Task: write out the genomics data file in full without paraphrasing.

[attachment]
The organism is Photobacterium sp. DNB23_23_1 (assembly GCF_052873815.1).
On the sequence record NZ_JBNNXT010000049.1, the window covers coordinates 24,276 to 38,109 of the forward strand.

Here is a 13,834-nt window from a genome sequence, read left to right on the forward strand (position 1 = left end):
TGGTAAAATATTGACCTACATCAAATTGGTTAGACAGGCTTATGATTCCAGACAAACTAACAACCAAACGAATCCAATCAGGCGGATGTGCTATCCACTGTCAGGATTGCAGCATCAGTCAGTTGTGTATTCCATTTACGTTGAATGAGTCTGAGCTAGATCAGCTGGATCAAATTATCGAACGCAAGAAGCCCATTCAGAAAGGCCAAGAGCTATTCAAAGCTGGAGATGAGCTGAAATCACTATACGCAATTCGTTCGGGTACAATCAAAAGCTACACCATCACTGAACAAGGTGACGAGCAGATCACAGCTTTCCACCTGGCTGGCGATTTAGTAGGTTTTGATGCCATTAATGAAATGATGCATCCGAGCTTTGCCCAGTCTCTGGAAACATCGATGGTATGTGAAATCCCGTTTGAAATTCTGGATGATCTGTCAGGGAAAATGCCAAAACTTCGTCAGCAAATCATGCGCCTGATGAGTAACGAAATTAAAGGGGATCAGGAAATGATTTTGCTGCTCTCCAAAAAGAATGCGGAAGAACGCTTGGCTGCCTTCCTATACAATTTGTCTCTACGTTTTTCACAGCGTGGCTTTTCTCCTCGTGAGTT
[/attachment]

The organism is Photobacterium sp. DNB23_23_1 (assembly GCF_052873815.1).
On the sequence record NZ_JBNNXT010000049.1, the window covers coordinates 24,276 to 38,109 of the forward strand.

Here is a 13,834-nt window from a genome sequence, read left to right on the forward strand (position 1 = left end):
TGGTAAAATATTGACCTACATCAAATTGGTTAGACAGGCTTATGATTCCAGACAAACTAACAACCAAACGAATCCAATCAGGCGGATGTGCTATCCACTGTCAGGATTGCAGCATCAGTCAGTTGTGTATTCCATTTACGTTGAATGAGTCTGAGCTAGATCAGCTGGATCAAATTATCGAACGCAAGAAGCCCATTCAGAAAGGCCAAGAGCTATTCAAAGCTGGAGATGAGCTGAAATCACTATACGCAATTCGTTCGGGTACAATCAAAAGCTACACCATCACTGAACAAGGTGACGAGCAGATCACAGCTTTCCACCTGGCTGGCGATTTAGTAGGTTTTGATGCCATTAATGAAATGATGCATCCGAGCTTTGCCCAGTCTCTGGAAACATCGATGGTATGTGAAATCCCGTTTGAAATTCTGGATGATCTGTCAGGGAAAATGCCAAAACTTCGTCAGCAAATCATGCGCCTGATGAGTAACGAAATTAAAGGGGATCAGGAAATGATTTTGCTGCTCTCCAAAAAGAATGCGGAAGAACGCTTGGCTGCCTTCCTATACAATTTGTCTCTACGTTTTTCACAGCGTGGCTTTTCTCCTCGTGAGTT